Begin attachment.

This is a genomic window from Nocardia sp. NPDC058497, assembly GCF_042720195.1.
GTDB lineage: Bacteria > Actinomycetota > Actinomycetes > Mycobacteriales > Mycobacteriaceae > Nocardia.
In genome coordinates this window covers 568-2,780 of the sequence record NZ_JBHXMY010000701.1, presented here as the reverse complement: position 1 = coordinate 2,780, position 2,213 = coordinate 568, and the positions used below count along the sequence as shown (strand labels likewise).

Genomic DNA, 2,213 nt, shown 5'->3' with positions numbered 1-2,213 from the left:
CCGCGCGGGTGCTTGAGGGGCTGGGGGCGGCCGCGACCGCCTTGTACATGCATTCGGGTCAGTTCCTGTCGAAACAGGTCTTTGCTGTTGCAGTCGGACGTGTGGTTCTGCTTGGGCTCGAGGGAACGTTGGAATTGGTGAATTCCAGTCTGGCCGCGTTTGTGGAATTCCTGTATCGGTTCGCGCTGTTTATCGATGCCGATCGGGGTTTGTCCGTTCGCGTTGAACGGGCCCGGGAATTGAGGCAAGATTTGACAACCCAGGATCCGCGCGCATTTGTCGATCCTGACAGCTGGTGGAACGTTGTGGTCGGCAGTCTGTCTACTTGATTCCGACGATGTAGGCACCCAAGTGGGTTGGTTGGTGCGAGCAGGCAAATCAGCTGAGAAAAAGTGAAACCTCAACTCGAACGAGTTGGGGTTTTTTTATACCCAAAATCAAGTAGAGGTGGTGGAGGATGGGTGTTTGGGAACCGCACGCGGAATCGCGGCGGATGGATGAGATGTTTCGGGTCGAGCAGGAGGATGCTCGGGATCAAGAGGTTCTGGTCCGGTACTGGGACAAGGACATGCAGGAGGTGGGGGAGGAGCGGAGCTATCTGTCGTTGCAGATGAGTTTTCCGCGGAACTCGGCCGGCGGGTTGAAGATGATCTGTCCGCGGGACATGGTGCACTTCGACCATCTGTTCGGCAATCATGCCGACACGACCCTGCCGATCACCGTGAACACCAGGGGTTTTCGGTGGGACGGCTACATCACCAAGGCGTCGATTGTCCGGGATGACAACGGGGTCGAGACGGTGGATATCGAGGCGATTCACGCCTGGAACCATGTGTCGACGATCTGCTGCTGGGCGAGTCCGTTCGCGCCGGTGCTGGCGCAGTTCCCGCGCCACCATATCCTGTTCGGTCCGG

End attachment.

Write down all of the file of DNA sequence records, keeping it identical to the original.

This is a genomic window from Nocardia sp. NPDC058497, assembly GCF_042720195.1.
GTDB lineage: Bacteria > Actinomycetota > Actinomycetes > Mycobacteriales > Mycobacteriaceae > Nocardia.
In genome coordinates this window covers 568-2,780 of the sequence record NZ_JBHXMY010000701.1, presented here as the reverse complement: position 1 = coordinate 2,780, position 2,213 = coordinate 568, and the positions used below count along the sequence as shown (strand labels likewise).

Genomic DNA, 2,213 nt, shown 5'->3' with positions numbered 1-2,213 from the left:
CCGCGCGGGTGCTTGAGGGGCTGGGGGCGGCCGCGACCGCCTTGTACATGCATTCGGGTCAGTTCCTGTCGAAACAGGTCTTTGCTGTTGCAGTCGGACGTGTGGTTCTGCTTGGGCTCGAGGGAACGTTGGAATTGGTGAATTCCAGTCTGGCCGCGTTTGTGGAATTCCTGTATCGGTTCGCGCTGTTTATCGATGCCGATCGGGGTTTGTCCGTTCGCGTTGAACGGGCCCGGGAATTGAGGCAAGATTTGACAACCCAGGATCCGCGCGCATTTGTCGATCCTGACAGCTGGTGGAACGTTGTGGTCGGCAGTCTGTCTACTTGATTCCGACGATGTAGGCACCCAAGTGGGTTGGTTGGTGCGAGCAGGCAAATCAGCTGAGAAAAAGTGAAACCTCAACTCGAACGAGTTGGGGTTTTTTTATACCCAAAATCAAGTAGAGGTGGTGGAGGATGGGTGTTTGGGAACCGCACGCGGAATCGCGGCGGATGGATGAGATGTTTCGGGTCGAGCAGGAGGATGCTCGGGATCAAGAGGTTCTGGTCCGGTACTGGGACAAGGACATGCAGGAGGTGGGGGAGGAGCGGAGCTATCTGTCGTTGCAGATGAGTTTTCCGCGGAACTCGGCCGGCGGGTTGAAGATGATCTGTCCGCGGGACATGGTGCACTTCGACCATCTGTTCGGCAATCATGCCGACACGACCCTGCCGATCACCGTGAACACCAGGGGTTTTCGGTGGGACGGCTACATCACCAAGGCGTCGATTGTCCGGGATGACAACGGGGTCGAGACGGTGGATATCGAGGCGATTCACGCCTGGAACCATGTGTCGACGATCTGCTGCTGGGCGAGTCCGTTCGCGCCGGTGCTGGCGCAGTTCCCGCGCCACCATATCCTGTTCGGTCCGG